This area of the United States is incredibly diverse – according to the author: “the southern Appalachians support more tree species than any other area of comparable size in North America”.  In general the area is considered to be a temperate deciduous forest – or would have been without human intervention.  There are some particular areas that are not a forest, and these areas serve to increase the diversity of the plants even more.

The picture here was taken on the Shirley Miller Wildflower Trail in the area known as The Pocket at Pigeon Mountain (Walker County, Georgia).  The trail winds through a rich cove forest community.

Ferns, Trillium and dwarf Iris cristata on the Shirley Miller Wildflower Trail

The details provided in the description of the region covered by the book are fascinating.  For example, the region has 3 national parks and 6 national forests; together these areas have the greatest concentration of public land in the eastern United States.  As you read more about the wonderful habitat these areas protect, one is grateful that these areas have been conserved.  However, as you may know, imported diseases have devastated many of the trees in the area: American chestnut (chestnut blight), Fraser fir (balsam woolly adelgid), and Canada and Carolina hemlocks (hemlock woolly adelgid) are once dominant tree species that have been or are in the process of being destroyed.  The plant communities with hemlocks (Tsuga spp.) are changing right before our eyes as the woolly adelgid spreads.  Our increased understanding of these communities affords us a chance to provide some measure of protection here and in yet unaffected areas as we recognize more the importance of conservation.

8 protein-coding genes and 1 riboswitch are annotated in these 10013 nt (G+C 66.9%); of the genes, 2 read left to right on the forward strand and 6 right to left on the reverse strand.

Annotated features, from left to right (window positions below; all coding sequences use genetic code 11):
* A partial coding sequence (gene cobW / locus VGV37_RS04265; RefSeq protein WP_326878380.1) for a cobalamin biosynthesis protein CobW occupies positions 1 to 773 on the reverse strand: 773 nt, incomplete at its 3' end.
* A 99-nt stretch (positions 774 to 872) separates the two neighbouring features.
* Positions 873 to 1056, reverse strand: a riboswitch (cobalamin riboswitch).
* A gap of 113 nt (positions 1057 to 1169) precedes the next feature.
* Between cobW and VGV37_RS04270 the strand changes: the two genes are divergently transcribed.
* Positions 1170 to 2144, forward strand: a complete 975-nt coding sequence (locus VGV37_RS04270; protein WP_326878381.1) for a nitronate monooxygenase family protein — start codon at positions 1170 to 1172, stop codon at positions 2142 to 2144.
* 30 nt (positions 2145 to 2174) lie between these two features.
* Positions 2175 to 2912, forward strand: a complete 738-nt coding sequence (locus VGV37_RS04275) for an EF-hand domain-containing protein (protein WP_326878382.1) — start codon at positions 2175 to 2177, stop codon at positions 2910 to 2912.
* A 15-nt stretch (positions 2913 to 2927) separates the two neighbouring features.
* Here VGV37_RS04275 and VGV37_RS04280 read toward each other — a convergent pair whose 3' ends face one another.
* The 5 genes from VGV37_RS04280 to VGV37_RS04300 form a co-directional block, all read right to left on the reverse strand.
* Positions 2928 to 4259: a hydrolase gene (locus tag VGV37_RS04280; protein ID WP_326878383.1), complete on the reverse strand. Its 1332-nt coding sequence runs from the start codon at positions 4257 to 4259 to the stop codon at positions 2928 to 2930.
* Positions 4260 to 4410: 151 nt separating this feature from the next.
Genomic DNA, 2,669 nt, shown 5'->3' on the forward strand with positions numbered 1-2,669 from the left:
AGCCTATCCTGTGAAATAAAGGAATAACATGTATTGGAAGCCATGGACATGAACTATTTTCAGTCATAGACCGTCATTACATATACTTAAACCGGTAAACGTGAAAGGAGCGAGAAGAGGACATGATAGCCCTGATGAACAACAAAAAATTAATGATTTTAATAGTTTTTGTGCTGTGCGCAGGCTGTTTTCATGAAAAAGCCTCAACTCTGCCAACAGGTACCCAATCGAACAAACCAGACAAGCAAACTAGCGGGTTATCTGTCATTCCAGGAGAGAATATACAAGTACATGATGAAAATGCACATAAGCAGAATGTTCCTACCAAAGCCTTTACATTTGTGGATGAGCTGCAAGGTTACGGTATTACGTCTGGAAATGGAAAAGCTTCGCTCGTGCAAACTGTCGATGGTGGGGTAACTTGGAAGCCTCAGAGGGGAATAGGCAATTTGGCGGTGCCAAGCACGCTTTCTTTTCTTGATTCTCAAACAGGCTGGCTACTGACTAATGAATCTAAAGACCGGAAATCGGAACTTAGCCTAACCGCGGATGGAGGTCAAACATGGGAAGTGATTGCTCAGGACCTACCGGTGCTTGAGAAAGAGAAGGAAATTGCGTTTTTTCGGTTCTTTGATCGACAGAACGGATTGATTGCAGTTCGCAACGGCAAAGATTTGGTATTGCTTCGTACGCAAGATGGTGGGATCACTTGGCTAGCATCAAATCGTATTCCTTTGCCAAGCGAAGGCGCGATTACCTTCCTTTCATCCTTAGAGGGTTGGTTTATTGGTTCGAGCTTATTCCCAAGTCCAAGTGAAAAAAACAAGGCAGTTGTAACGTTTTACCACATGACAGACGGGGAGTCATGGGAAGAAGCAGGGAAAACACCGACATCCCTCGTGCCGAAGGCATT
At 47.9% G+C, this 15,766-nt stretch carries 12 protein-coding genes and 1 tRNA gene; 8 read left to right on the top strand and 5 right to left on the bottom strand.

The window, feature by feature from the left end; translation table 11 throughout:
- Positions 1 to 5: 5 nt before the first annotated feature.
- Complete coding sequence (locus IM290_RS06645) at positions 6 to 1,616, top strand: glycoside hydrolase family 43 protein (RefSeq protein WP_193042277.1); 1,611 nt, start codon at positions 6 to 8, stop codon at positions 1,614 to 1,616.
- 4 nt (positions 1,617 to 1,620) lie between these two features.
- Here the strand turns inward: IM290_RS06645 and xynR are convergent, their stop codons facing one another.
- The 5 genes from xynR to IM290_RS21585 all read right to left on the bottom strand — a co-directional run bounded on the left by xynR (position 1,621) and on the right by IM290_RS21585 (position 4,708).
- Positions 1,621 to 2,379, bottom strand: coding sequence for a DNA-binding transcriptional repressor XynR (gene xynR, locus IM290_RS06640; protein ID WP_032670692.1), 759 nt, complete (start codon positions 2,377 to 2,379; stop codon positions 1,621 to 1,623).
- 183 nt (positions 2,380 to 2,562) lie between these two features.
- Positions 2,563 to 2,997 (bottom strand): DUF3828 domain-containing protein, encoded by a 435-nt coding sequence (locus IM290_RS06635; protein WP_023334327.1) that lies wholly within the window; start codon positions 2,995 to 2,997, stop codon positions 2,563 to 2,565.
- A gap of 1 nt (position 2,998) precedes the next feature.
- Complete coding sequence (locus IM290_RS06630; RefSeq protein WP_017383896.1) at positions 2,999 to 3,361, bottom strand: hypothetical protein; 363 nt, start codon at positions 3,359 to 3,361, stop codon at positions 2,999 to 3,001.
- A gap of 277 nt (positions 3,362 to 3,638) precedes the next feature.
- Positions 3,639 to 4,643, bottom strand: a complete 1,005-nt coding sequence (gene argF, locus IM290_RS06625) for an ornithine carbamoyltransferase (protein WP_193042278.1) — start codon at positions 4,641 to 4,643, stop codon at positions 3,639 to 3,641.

Ok, that pretty much covers Part 1 of the book.  The remaining parts are:

Part 2: a pictorial representation of each of the 21 communities.  These collections give you a preview of the plants you might find.  A sample group of plants is shown to represent each of the 21 communities:

Spruce-Fir Forest (Mountains)
Grassy Bald (Mountains)
Heath Bald (Mountains)
High-Elevation Rock Outcrop (Mountains)
High-Elevation Red Oak Forest (Mountains)
Northern Hardwood Forest (Mountains)
Rich Cove Forest (Mountains)
Acidic Cove Forest (Mountains)
Spray Cliff (Mountains)
Rocky Streamside (Mountains)
Mountain Bog (Mountains)
Chestnut Oak Forest (Mountains)
Pine-Oak-Heath (Mountains)
Forest Edge (Mountains)
River Bluff Forest (Piedmont)
Alluvial Forest (Piedmont)
Basic Mesic Forest (Piedmont)
Oak-Hickory Forest (Piedmont)
Xeric Hardpan Forest (Piedmont)
Granite Outcrop (Piedmont)
Roadside and Field (Piedmont)

The picture below is a "roadside and field" community near my house.  Roadsides can be tricky - sometimes they are full of invasive or naturalized plants - not natives much at all.  But this one is good: it has at least 3 different species of Eupatorium, at least 3 species of Goldenrod (Solidago), at least 3 species of grasses (and perhaps a couple of non-native ones), several different asters, blue curls (Trichostema dichotomum), and slender leaf false foxglove (Agalinis tenuifolia) - just discovered this morning!